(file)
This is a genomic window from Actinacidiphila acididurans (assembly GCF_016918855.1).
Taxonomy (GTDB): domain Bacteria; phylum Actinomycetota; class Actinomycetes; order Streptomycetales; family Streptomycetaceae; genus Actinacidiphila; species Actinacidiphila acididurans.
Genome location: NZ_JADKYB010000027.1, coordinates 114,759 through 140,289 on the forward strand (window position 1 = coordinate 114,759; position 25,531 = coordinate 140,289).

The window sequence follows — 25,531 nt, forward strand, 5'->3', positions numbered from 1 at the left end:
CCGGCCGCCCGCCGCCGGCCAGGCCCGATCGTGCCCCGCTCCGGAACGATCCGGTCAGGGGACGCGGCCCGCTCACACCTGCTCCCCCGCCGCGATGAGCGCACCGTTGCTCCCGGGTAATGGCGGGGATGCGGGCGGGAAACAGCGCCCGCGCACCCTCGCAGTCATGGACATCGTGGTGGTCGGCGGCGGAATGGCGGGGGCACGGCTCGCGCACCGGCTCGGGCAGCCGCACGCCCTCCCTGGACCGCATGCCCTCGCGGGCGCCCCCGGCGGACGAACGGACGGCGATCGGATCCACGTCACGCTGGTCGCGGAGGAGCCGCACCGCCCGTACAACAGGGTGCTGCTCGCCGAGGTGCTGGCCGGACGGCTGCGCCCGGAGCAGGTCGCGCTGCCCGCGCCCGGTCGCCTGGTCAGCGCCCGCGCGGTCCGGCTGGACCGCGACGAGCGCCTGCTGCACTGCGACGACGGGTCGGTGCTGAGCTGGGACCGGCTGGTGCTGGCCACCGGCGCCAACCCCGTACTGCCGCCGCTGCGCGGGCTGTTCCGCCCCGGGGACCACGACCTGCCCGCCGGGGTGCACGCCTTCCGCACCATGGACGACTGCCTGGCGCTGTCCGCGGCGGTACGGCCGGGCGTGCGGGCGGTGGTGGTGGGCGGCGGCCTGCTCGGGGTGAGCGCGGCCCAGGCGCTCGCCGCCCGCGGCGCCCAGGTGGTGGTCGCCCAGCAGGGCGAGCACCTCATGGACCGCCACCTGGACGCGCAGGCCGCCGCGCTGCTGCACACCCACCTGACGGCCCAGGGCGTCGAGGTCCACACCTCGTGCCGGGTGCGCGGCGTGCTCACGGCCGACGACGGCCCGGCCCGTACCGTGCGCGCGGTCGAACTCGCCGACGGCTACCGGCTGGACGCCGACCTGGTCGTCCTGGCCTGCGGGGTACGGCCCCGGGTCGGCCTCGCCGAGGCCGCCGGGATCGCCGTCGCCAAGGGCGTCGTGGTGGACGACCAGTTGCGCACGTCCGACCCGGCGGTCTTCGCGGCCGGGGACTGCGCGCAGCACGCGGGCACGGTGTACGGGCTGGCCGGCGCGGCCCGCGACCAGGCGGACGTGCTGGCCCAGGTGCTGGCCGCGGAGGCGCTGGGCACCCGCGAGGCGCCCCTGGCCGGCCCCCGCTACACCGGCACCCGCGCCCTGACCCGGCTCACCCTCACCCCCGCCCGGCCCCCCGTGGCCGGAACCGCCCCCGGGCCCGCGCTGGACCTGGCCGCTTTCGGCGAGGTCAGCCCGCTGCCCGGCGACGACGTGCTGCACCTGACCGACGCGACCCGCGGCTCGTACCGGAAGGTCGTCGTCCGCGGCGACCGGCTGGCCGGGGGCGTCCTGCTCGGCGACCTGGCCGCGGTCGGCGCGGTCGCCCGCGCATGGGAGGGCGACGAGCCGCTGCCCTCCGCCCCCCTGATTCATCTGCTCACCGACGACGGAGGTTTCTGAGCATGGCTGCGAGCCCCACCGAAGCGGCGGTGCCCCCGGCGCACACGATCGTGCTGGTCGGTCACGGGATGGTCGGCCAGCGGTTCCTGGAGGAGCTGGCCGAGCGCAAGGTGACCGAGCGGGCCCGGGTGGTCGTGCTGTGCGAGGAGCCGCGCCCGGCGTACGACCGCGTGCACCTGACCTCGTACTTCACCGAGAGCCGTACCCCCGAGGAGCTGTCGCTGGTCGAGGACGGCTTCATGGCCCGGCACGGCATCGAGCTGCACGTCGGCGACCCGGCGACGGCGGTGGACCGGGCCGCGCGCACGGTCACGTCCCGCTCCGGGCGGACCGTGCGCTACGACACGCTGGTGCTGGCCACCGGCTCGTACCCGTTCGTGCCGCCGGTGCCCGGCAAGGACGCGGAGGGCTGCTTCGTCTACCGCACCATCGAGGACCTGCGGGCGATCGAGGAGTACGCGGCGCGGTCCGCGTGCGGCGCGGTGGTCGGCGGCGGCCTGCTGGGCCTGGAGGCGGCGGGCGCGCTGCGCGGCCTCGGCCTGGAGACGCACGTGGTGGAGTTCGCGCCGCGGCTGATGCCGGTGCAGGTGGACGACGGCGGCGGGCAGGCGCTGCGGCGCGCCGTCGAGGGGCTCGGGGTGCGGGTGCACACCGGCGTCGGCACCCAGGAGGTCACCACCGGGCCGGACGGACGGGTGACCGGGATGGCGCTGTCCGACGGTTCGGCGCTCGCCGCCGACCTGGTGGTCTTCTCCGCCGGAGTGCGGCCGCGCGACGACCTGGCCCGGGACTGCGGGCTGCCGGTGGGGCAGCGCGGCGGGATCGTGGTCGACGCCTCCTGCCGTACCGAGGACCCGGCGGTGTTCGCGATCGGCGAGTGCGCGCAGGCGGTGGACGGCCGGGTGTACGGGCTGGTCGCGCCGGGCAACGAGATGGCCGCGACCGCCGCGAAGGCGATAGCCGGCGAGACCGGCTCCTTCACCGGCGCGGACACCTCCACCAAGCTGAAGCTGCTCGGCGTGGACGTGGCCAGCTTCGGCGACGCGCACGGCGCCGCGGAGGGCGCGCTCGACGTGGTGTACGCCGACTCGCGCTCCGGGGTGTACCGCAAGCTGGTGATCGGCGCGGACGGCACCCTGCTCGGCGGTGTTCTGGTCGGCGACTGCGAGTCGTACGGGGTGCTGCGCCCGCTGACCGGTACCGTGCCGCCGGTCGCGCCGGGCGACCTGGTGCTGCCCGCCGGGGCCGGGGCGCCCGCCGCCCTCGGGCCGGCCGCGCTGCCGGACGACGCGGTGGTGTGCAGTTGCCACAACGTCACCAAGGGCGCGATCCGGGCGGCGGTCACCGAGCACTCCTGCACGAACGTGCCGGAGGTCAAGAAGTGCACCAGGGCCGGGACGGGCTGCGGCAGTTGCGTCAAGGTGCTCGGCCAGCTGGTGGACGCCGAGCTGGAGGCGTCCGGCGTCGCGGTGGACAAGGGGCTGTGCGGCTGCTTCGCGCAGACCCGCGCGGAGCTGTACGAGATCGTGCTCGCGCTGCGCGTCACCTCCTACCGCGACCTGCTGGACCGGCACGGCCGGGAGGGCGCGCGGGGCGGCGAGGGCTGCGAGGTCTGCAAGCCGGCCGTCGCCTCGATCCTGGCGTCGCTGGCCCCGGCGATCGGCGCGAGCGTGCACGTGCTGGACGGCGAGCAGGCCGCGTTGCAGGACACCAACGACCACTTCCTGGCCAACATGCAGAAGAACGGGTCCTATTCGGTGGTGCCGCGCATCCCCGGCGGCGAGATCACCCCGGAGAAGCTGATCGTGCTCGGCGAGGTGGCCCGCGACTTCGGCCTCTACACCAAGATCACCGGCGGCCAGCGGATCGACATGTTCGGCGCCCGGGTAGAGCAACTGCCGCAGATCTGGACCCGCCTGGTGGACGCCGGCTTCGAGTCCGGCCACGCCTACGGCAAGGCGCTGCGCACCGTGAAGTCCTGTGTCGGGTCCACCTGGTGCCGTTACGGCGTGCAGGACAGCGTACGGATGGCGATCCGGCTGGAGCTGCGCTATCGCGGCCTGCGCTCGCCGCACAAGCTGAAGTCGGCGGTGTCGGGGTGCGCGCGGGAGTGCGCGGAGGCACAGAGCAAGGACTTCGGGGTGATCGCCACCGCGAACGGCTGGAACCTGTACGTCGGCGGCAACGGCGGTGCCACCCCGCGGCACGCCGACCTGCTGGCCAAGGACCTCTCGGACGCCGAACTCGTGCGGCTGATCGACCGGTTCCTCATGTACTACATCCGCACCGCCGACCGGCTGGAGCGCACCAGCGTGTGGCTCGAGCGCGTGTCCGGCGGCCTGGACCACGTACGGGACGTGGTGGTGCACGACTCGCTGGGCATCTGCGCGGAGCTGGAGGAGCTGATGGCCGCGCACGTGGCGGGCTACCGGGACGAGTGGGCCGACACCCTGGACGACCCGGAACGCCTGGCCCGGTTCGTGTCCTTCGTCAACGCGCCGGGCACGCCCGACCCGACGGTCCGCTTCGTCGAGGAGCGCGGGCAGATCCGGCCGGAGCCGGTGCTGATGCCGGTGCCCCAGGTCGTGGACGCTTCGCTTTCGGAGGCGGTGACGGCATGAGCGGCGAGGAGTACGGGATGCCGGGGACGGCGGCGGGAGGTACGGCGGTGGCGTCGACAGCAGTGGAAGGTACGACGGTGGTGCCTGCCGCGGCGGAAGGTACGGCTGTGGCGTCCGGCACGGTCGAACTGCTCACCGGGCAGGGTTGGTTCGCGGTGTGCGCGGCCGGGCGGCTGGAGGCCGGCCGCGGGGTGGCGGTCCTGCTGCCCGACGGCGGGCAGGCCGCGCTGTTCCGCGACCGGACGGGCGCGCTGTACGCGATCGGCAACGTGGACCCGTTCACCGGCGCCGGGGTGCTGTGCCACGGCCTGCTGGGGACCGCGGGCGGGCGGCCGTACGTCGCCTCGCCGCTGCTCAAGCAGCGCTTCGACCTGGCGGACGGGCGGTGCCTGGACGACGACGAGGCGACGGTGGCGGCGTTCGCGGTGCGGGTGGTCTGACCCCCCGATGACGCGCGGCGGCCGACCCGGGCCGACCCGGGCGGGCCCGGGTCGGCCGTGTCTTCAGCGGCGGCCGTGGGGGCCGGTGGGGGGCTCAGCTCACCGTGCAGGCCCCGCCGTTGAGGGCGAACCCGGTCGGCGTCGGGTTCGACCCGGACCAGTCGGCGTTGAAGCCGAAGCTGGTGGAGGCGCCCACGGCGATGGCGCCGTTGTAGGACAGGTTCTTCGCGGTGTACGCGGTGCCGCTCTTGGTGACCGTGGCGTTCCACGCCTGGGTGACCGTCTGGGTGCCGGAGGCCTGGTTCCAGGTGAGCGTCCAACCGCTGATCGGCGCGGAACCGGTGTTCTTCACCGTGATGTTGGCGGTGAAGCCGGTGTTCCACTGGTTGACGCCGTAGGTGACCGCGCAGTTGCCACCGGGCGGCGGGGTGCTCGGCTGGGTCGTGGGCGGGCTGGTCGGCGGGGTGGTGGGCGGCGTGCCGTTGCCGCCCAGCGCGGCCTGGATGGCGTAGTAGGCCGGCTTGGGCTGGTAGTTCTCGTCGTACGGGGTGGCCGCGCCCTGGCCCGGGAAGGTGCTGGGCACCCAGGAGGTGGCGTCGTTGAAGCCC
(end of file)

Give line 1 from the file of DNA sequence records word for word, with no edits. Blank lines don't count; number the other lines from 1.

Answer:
This is a genomic window from Actinacidiphila acididurans (assembly GCF_016918855.1).